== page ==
In English we often call the hierarchy-constituting sacrament, 'holy orders'. But the original name for it was just Order. And the 'order' in the sacrament of Order was not a specialized term. Every society whatsoever has order, in the same general sense that 'order' was applied to the sacrament of Order; every society has to ordain (i.e., set in order) things for its common good. The Church has an instituted sacramental order, but as a liturgical commonwealth, it also has the same general sort of social order that human societies tend to have. And just as we have 'holy orders', that is, sacramental components of the sacramental order, we also have what might be called 'social orders', that is, social components of the social order. They are not equal, because the sacramental order is itself part of the common good that the social order is formed to protect and preserve, and because the supervisory powers of bishops are conferred sacramentally but are both sacramental and social in scope. (Christian marriage, like the clergy, also exists in both orders, and plays an important role in structuring the liturgical commonwealth.) But they are distinguishable. We can see this even in the clergy; the clergy are primarily structured by the sacramental orders (deacon, priest, bishop), but there are clearly distinctions among clergy that are social-order distinctions (monsignor, cardinal). But there are social orders in the Church that we primarily associate with the laity as well; again, Christian kings and Christian knights are an example. Some, like Christian kings and Christian knights, have been explicitly given a kind of sacramental recognition for their role in upholding the common good of the Church; that is to say, there are sacramentalia (sacramentals) associated with them, in the form of various blessings and Christian rites that at various times and places the Church has recognized. But the lay social orders themselves develop as part of the laity just living their lives in the Church, not because of these sacramental recognitions. Thus recognizing that the Church is also a liturgical commonwealth can serve to clarify the role of the laity in the Church, since the laity often participate in the actual work of the Church through social orders and roles that could, if necessary, be formalized as social orders, and because the laity play a major role in shaping the customs and norms of the liturgical commonwealth.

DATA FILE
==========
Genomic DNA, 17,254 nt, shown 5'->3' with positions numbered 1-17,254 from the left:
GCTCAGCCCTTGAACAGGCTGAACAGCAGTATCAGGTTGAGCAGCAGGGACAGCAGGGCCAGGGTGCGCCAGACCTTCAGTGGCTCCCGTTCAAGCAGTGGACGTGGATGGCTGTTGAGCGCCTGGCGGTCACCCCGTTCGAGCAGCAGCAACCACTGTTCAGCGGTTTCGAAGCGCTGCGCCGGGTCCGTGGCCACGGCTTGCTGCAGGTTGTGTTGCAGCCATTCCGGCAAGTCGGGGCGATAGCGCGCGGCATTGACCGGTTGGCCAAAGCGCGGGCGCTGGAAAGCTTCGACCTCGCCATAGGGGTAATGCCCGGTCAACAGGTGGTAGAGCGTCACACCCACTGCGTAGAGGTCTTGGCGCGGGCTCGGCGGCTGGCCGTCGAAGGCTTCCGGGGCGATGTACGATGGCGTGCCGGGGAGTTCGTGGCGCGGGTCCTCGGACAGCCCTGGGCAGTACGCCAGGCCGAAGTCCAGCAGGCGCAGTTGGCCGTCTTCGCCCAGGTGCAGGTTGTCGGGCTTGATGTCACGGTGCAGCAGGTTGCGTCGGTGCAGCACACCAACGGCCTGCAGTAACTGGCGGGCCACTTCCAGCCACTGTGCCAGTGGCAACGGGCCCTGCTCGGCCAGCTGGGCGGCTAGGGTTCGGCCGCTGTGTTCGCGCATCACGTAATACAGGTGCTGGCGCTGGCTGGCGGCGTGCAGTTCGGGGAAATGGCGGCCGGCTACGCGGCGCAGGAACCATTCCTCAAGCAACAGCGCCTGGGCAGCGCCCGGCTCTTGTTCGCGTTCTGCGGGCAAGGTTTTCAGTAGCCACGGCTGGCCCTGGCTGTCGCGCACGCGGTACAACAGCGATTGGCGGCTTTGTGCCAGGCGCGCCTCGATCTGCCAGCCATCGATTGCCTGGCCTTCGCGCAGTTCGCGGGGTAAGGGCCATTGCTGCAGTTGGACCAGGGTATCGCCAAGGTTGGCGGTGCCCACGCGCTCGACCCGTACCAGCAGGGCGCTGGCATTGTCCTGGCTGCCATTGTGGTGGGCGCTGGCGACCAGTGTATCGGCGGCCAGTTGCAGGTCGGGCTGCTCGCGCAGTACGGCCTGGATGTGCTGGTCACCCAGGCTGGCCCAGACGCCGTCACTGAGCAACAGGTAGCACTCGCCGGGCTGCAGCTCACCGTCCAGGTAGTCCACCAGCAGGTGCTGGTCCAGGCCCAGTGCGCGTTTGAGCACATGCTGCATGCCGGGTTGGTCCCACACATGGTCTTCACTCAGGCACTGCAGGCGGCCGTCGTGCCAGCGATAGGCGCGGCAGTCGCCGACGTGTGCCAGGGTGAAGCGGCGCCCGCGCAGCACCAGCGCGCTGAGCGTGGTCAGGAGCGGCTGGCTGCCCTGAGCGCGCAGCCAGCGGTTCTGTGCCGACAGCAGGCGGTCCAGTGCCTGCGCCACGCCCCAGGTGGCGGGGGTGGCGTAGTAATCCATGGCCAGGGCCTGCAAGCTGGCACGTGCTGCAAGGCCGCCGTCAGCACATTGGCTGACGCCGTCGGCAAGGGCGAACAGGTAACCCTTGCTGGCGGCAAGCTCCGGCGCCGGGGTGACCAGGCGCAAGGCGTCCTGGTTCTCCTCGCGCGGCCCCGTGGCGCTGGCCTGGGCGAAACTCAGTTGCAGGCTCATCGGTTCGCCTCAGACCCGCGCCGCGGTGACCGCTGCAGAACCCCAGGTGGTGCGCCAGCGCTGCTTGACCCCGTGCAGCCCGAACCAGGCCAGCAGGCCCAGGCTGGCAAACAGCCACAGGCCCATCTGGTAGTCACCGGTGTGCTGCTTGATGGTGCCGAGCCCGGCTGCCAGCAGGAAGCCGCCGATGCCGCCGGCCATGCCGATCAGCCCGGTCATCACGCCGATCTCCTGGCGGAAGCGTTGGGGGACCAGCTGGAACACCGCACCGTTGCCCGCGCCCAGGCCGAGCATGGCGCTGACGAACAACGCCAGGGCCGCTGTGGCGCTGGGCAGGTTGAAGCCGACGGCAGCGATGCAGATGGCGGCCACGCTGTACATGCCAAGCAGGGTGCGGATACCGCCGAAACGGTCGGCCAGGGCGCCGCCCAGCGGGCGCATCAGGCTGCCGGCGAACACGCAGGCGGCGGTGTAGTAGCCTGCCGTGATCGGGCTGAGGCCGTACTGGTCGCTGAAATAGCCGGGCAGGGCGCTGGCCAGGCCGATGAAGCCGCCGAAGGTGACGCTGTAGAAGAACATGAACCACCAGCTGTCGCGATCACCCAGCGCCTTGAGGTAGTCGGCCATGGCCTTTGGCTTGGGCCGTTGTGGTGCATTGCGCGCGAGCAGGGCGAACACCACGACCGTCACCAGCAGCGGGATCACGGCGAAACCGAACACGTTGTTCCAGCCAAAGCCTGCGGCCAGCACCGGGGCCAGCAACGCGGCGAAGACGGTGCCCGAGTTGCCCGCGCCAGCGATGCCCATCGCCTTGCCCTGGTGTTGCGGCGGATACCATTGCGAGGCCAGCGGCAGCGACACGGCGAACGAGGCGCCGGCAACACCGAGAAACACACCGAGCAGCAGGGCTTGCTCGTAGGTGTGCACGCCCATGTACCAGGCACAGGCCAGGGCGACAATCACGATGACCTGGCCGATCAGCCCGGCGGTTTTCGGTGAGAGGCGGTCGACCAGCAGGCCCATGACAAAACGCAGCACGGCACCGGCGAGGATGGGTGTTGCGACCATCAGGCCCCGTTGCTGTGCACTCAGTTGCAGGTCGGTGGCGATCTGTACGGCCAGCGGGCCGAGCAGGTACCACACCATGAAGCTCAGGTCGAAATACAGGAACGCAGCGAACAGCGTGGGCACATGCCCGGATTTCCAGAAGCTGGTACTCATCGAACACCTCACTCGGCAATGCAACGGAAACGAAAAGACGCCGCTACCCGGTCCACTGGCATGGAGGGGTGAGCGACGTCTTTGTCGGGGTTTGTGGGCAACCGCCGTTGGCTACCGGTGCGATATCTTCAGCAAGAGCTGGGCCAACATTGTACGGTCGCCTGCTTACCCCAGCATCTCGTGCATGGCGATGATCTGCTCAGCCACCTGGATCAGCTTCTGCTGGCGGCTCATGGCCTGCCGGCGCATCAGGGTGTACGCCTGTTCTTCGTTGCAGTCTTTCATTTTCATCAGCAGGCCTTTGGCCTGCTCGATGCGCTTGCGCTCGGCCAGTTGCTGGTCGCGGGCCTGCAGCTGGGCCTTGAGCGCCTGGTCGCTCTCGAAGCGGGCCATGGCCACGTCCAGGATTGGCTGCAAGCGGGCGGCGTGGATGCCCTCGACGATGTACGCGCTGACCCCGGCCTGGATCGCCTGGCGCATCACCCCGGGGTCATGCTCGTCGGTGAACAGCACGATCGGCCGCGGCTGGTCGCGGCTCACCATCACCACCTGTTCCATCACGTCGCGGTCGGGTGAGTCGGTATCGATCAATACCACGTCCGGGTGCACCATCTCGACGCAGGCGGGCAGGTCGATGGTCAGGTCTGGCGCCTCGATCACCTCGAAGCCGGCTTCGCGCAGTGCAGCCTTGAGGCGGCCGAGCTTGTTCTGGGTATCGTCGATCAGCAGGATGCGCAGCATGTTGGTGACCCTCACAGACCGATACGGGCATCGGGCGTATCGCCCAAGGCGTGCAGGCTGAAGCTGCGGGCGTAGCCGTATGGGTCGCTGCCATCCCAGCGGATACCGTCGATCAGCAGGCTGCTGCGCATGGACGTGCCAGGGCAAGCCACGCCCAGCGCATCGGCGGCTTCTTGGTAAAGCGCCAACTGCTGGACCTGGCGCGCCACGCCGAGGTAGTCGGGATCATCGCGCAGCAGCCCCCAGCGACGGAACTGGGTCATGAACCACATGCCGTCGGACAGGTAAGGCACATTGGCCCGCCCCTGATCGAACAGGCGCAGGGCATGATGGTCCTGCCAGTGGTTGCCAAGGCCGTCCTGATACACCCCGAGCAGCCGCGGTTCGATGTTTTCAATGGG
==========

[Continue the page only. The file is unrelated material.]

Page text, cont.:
The idea is that the Church is therefore a kind of double society, the society into which we are called and which we form in light of the society into which we are called. Thinking in this way

(1) provides a way of clarifying a number of ecclesiological questions, like cultural and local powers of clergy, like the role of the laity in the Church, like the way in which the Church is both a divine and a human society, etc.;

(2) gives an ecclesiology that recognizes the priority of the sacramental and doctrinal order without reducing the Church to that;

(3) gives an ecclesiology that is flexible enough to account for the real importance of the customs of the people and Christian culture without reducing the Church to that.

Monday, September 25, 2023

Music on My Mind


The Hound + The Fox, "Return to Pooh Corner". Originally a Kenny Loggins song.

Sunday, September 24, 2023

En de Anthropos ek ton Pharisaion

 And there was a man of the Pharisees, Nikodemos his name, an Archon of the Judeans; he came to him at night, and said to him, Rabbi, we are aware that you have come from God, a teacher; because no one is able to make these signs that you make, if God were not with him.

Iesous responded and said to him, Amen, Amen, I say to you, if anyone is not born from above, he is not able to see God's realm.

Nikodemos says to him, How is a man able to be born, being old? He is not able to enter his mother's belly a second time and be born.

Iesous said to him, Amen, Amen, I say to you, if anyone is not born of water and Breath, he is not able to enter God's realm. What has been born of flesh, is flesh, and what has been born of the Breath is breath. Do not wonder that I said to you that y'all ought to be born from above. The breath breathes as it will and you hear its sound, but you are not aware of whence its comes and whither it departs; so are all who have been born of the Breath.